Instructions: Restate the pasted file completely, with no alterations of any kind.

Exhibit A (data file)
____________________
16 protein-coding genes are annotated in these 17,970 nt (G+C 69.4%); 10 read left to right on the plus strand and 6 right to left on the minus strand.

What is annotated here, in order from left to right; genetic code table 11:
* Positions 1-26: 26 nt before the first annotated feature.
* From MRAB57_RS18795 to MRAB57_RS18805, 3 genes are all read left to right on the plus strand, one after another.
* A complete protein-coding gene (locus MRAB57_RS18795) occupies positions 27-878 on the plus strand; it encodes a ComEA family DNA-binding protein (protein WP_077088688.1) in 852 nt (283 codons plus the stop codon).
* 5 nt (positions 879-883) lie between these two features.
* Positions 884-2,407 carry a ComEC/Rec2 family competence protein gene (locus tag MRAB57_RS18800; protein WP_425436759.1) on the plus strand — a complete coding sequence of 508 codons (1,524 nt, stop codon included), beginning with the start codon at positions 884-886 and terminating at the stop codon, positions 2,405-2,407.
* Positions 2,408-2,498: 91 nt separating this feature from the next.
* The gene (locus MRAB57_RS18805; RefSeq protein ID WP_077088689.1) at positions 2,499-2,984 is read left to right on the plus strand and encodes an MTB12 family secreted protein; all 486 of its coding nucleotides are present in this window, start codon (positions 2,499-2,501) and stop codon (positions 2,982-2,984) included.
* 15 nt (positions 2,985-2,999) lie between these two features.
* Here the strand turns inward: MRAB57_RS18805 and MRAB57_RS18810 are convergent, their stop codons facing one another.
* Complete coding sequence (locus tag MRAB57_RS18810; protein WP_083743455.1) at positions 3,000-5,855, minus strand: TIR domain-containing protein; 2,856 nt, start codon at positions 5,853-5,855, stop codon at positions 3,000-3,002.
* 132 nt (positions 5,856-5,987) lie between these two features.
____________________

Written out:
16 protein-coding genes are annotated in these 17,970 nt (G+C 69.4%); 10 read left to right on the plus strand and 6 right to left on the minus strand.

What is annotated here, in order from left to right; genetic code table 11:
* Positions 1-26: 26 nt before the first annotated feature.
* From MRAB57_RS18795 to MRAB57_RS18805, 3 genes are all read left to right on the plus strand, one after another.
* A complete protein-coding gene (locus MRAB57_RS18795) occupies positions 27-878 on the plus strand; it encodes a ComEA family DNA-binding protein (protein WP_077088688.1) in 852 nt (283 codons plus the stop codon).
* 5 nt (positions 879-883) lie between these two features.
* Positions 884-2,407 carry a ComEC/Rec2 family competence protein gene (locus tag MRAB57_RS18800; protein WP_425436759.1) on the plus strand — a complete coding sequence of 508 codons (1,524 nt, stop codon included), beginning with the start codon at positions 884-886 and terminating at the stop codon, positions 2,405-2,407.
* Positions 2,408-2,498: 91 nt separating this feature from the next.
* The gene (locus MRAB57_RS18805; RefSeq protein ID WP_077088689.1) at positions 2,499-2,984 is read left to right on the plus strand and encodes an MTB12 family secreted protein; all 486 of its coding nucleotides are present in this window, start codon (positions 2,499-2,501) and stop codon (positions 2,982-2,984) included.
* 15 nt (positions 2,985-2,999) lie between these two features.
* Here the strand turns inward: MRAB57_RS18805 and MRAB57_RS18810 are convergent, their stop codons facing one another.
* Complete coding sequence (locus tag MRAB57_RS18810; protein WP_083743455.1) at positions 3,000-5,855, minus strand: TIR domain-containing protein; 2,856 nt, start codon at positions 5,853-5,855, stop codon at positions 3,000-3,002.
* 132 nt (positions 5,856-5,987) lie between these two features.